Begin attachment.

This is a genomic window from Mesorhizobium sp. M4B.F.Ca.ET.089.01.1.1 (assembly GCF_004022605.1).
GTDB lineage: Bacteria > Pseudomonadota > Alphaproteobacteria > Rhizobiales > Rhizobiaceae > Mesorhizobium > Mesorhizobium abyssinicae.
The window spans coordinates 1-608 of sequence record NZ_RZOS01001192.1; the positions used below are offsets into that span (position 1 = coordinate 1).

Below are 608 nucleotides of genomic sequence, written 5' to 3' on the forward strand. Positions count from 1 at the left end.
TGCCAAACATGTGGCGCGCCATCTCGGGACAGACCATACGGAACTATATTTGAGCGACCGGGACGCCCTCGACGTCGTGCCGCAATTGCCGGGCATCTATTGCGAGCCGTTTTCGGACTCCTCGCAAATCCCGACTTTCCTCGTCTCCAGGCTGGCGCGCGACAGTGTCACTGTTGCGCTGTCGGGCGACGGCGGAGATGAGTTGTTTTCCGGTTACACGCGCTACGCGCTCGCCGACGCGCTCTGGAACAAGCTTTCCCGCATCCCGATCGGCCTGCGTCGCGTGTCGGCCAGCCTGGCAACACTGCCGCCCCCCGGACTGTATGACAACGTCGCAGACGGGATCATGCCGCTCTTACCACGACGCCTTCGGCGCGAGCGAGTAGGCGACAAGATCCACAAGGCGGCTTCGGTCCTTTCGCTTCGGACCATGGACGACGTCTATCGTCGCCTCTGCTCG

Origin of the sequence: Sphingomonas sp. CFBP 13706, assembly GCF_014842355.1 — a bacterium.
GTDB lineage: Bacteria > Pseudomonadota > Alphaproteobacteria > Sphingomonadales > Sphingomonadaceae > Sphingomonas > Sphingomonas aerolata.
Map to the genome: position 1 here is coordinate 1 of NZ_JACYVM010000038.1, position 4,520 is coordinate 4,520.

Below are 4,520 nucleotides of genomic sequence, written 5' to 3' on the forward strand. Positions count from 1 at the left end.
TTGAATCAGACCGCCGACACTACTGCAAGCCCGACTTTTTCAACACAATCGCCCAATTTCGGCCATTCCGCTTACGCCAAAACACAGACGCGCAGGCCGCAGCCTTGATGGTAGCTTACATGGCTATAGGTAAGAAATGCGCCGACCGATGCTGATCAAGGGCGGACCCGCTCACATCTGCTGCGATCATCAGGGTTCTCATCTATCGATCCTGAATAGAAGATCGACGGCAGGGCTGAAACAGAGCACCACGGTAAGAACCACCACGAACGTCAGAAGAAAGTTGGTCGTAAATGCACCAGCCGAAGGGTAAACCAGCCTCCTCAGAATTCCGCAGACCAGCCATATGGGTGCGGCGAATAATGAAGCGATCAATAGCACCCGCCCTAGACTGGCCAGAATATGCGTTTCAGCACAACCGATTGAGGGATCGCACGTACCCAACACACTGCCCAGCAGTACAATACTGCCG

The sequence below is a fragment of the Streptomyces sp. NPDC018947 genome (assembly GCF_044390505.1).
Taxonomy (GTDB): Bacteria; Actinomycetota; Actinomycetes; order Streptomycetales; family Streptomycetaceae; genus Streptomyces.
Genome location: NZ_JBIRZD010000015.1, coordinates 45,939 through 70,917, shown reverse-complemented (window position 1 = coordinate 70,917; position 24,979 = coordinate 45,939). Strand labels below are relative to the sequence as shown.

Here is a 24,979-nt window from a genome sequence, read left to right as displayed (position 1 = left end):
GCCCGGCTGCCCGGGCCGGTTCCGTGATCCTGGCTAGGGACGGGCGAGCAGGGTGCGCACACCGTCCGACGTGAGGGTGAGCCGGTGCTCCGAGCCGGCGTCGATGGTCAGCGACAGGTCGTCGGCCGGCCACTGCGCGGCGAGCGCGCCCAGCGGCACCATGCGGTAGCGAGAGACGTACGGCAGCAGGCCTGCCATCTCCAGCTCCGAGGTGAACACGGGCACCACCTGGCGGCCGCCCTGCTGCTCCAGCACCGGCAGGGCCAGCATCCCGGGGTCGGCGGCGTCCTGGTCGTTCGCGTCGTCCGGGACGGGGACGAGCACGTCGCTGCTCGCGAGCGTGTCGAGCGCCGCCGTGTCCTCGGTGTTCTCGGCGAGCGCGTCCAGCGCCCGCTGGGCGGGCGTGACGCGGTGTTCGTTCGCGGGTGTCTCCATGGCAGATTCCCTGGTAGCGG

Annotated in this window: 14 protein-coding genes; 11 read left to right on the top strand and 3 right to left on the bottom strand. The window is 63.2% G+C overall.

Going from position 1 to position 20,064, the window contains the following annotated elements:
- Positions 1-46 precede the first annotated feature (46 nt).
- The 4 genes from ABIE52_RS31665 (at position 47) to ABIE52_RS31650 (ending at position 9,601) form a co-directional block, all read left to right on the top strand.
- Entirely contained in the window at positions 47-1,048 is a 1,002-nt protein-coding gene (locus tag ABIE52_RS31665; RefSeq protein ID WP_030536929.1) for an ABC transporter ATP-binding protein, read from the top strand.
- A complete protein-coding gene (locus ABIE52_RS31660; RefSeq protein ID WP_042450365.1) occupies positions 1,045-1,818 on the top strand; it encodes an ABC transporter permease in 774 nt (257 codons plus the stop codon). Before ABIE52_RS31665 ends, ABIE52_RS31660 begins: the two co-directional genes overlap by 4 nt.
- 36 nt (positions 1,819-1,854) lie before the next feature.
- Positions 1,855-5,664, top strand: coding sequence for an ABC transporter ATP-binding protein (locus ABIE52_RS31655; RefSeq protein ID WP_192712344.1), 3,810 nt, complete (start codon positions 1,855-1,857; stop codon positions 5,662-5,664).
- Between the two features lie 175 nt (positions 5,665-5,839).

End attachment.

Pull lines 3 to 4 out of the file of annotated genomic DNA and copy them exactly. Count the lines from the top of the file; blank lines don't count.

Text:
The window spans coordinates 1-608 of sequence record NZ_RZOS01001192.1; the positions used below are offsets into that span (position 1 = coordinate 1).

Below are 608 nucleotides of genomic sequence, written 5' to 3' on the forward strand. Positions count from 1 at the left end.